2014-07-01

    We present MBIS (Multivariate Bayesian Image Segmentation tool), a clustering tool based on the mixture of multivariate normal distributions model. MBIS supports multichannel bias field correction based on a B-spline model. A second methodological novelty is the inclusion of graph-cuts optimization for the stationary anisotropic hidden Markov random field model. Along with MBIS, we release an evaluation framework that contains three different experiments on multi-site data. We first validate the accuracy of segmentation and the estimated bias field for each channel. MBIS outperforms a widely used segmentation tool in a cross-comparison evaluation. The second experiment demonstrates the robustness of results on atlas-free segmentation of two image sets from scan-rescan protocols on 21 healthy subjects. Multivariate segmentation is more replicable than the monospectral counterpart on T1-weighted images. Finally, we provide a third experiment to illustrate how MBIS can be used in a large-scale study of tissue volume change with increasing age in 584 healthy subjects. This last result is meaningful as multivariate segmentation performs robustly without the need for prior knowledge.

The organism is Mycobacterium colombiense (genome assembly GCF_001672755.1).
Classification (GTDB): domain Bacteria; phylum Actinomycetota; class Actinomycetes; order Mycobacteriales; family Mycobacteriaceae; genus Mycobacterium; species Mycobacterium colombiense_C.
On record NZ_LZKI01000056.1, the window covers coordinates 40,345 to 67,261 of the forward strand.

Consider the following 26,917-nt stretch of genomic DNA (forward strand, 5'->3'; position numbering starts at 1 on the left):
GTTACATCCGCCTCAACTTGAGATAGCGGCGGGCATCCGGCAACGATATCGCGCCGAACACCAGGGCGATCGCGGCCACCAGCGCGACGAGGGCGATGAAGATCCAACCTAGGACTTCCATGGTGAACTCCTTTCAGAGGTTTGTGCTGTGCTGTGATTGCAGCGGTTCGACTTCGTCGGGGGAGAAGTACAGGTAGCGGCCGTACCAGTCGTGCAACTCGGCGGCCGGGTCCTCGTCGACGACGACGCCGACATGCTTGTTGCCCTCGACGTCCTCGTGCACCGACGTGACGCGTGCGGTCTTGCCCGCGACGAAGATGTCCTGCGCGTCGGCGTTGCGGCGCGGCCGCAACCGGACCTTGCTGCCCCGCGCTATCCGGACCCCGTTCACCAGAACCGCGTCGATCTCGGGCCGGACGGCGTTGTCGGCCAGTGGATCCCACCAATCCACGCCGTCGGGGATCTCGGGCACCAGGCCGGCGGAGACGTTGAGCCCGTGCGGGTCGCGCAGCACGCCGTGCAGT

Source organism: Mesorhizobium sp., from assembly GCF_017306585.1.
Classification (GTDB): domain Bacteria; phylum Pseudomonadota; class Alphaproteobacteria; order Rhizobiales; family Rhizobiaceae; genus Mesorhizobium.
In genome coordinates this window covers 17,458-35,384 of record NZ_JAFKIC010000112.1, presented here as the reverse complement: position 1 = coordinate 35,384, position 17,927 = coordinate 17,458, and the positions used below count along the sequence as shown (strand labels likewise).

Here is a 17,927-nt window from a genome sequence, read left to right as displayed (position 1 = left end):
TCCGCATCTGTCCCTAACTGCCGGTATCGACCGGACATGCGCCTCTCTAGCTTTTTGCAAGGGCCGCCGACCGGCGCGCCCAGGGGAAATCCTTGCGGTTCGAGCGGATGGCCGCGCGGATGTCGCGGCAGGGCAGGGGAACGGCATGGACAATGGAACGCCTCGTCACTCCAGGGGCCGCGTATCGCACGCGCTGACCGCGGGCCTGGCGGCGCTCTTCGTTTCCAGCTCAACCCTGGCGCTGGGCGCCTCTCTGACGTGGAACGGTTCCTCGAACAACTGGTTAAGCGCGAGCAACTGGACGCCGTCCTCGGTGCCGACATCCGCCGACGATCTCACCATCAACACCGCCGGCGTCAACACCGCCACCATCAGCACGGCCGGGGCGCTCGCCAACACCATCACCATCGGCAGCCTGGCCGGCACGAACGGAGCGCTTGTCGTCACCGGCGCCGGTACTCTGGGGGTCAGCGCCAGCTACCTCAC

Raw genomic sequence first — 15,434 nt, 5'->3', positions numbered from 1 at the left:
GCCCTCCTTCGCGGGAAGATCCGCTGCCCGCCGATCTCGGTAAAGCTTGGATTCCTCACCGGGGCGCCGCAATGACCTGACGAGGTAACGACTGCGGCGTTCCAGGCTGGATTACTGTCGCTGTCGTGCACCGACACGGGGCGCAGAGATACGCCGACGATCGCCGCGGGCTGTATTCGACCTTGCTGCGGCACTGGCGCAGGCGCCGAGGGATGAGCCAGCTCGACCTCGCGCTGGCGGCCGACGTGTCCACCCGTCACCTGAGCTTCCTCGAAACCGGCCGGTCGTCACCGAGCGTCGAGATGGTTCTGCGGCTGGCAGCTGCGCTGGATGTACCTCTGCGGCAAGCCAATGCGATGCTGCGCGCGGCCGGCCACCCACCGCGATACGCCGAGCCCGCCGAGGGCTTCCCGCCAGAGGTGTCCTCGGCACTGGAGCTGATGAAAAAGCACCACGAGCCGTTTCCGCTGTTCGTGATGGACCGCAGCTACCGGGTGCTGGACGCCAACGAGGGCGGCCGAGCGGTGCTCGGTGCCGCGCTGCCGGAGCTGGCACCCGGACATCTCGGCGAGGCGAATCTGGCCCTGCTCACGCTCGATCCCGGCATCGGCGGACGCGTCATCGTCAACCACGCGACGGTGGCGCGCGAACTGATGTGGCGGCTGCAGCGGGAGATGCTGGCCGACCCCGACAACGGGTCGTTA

17. Automated segmentation of three-dimensional MR brain images

    NASA Astrophysics Data System (ADS)

    Park, Jonggeun; Baek, Byungjun; Ahn, Choong-Il; Ku, Kyo Bum; Jeong, Dong Kyun; Lee, Chulhee

    2006-03-01